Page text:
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What questions do attorneys ask jurors? law answers (427697)

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Q:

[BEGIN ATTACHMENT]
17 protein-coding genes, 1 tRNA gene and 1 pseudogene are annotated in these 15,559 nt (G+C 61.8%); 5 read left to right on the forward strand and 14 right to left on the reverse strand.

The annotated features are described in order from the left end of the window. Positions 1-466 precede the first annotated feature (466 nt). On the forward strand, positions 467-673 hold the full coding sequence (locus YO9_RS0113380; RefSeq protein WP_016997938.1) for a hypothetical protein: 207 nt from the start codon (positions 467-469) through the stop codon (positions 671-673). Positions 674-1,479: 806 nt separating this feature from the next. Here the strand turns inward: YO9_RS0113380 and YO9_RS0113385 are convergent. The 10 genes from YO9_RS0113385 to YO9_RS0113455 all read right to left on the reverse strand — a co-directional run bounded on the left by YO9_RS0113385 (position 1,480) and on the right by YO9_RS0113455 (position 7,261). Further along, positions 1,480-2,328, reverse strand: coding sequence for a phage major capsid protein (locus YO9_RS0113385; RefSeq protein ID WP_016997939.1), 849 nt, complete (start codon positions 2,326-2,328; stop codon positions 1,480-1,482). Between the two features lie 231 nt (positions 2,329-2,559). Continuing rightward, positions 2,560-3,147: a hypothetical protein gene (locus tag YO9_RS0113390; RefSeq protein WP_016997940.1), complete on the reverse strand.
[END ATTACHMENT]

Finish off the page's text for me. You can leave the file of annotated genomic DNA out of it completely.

I have Joint Legal Custody of my 7 yr old granddaughter granted by a court order from the State of Virginia. I also have the right to schedule, pay for, and transport my granddaughter to her extra-curricular activities. I have visitation, etc. etc., like a divorced Dad because I was the primary caregiver to my granddaughter for 6.5 years until my daughter moved them to GA. I have relocated to GA since then also.My daughter refuses to allow me to take my granddaughter to her Soccer practices. She has her live-in girlfriend taking her. Today I asked the girlfriend, at soccer practice, if she''d read the court order. She stated she didn''t want to get in the middle of it and I told her she already was in the middle of it by bringing my granddaughter to the practice which is a clear violation of the court order. The conversation deteriorated to the point the girlfriend took my granddaughter after practice straight to her car. I followed my granddaughter to say good-bye to her and the girlfriend told me to get away from her car, I told her I just wanted to say goodbye and then she got up in my face like she was going to hit me. She threatened to call the police and I told her to go ahead and we''ll see who leaves with my granddaughter because it won''t be you. She backed off and left but it all happened in front of my granddaughter. I am planning to take my daughter back to court for this and other violations of the court order. My question is: if this girl had called the police, would they have made my granddaughter stay with this girl or would they have let me have her because I have the joint legal custody order? My daughter and this girl just think because they live together and my granddaughter has to live with her Mom because she has physical custody, then the girlfriend thinks that gives her rights over my granddaughter. It''s not just her but includes her whole family like they have rights to my family (myself, my daughter, and my granddaughter). I have never encountered anyone before this that ever stepped all over and across that boundary of my family that they have totally disrespected and torn up. I don''t know what to do to get them to stop and it''s my 7 yr old granddaughter that''s being affected the most by this craziness. She looked so sad and frightened today and I don''t know what it would have done to her if this girl had hit her grandmother right in front of her.Please help me with some guidance or referral to a good family law attorney in Marietta, GA that could help me win this fight. The girlfriend is also bi-polar and has OCD. My daughter is also currently in a year long DUI program because she got 2 DUI''s within 8 months.